With global warming, super typhoons are expected to become increasingly frequent. To enable the government to respond faster to such situations – before, during and after the calamity – is a matter of interest to everyone in Hong Kong.
As a practitioner in information technology, I think the lesson we have learned is that the government should consolidate information on real-time conditions covering the whole territory to enable better decision-making.
As Mangkhut wreaked havoc on the territory in September, the government hotline 1823 was overwhelmed by reports of fallen trees and other debris on the roads, non-functioning traffic lights and other emergency situations.
Was there a central information platform to integrate all these reports and fragmented data in real-time, including the latest updates on bus, ferry and MTR services, and mark all these occurrences on a map for analysis and coordination?
Sadly, the answer is no. Through social media, we received messages and videos of damage and destruction. But most of us could only estimate how disastrous the situation was and what measures had to be taken. Most of us had to struggle to find public transport to get to work the day after the typhoon. Most of us were at a loss, and the government apparently wasn’t doing much better.
Information from various government departments had not been shared, and as a result, the general public suffered. But the impact could have been much reduced.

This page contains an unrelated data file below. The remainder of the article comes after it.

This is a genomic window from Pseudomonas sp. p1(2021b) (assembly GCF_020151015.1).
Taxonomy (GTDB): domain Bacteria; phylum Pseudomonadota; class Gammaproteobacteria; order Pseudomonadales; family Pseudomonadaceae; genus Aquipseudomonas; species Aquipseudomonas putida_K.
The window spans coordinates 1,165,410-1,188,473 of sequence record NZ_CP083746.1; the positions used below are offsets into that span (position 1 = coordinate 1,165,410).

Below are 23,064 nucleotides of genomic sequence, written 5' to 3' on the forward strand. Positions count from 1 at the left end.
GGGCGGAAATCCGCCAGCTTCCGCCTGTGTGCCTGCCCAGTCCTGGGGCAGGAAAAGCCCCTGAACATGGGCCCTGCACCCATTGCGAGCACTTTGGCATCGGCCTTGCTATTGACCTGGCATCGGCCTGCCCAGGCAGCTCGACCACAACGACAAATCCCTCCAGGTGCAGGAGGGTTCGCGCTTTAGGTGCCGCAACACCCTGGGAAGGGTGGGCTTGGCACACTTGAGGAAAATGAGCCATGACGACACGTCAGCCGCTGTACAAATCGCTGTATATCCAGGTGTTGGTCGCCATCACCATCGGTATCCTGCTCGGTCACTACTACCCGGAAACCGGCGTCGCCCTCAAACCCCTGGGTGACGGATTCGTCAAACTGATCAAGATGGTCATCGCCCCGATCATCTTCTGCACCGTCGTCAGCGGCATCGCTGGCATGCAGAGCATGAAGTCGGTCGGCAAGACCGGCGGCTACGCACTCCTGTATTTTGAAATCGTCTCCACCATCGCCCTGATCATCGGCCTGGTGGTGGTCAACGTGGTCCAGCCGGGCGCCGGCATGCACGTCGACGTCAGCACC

For reconstruction and recovery coordination at the time of disaster and beyond, we need a central real-time geographic information system (GIS) platform or a Common Operational Picture (COP) already widely used in the United States and Europe.
COP can consolidate all relevant information from different parties so that concerned agencies are aware of their workload, manpower, equipment and other resources for effective disaster response. This will enable such agencies to perform their assigned duties with maximum efficiency.
At the same time, COP can serve as a platform that provides real-time information for command and coordination, allowing leaders to keep abreast of the latest situation, issue orders and allocate resources.
While the government has borne the brunt of public criticism on its unsatisfactory post-disaster response, international flight services did not draw much media attention.
That’s because early Monday morning (Sept. 17), the day after Mangkhut ravaged Hong Kong, the Hong Kong International Airport Authority was able to announce the schedule of 2,000 flights for the first two days right after the typhoon.
Behind the speedy recovery and smooth operation of the airport was GIS, which enabled faster coordination among the departments within the Airport Authority and management to make appropriate decisions based on data and spatial analysis.
To be able to quickly recover from natural disasters is a basic requirement for a smart city.
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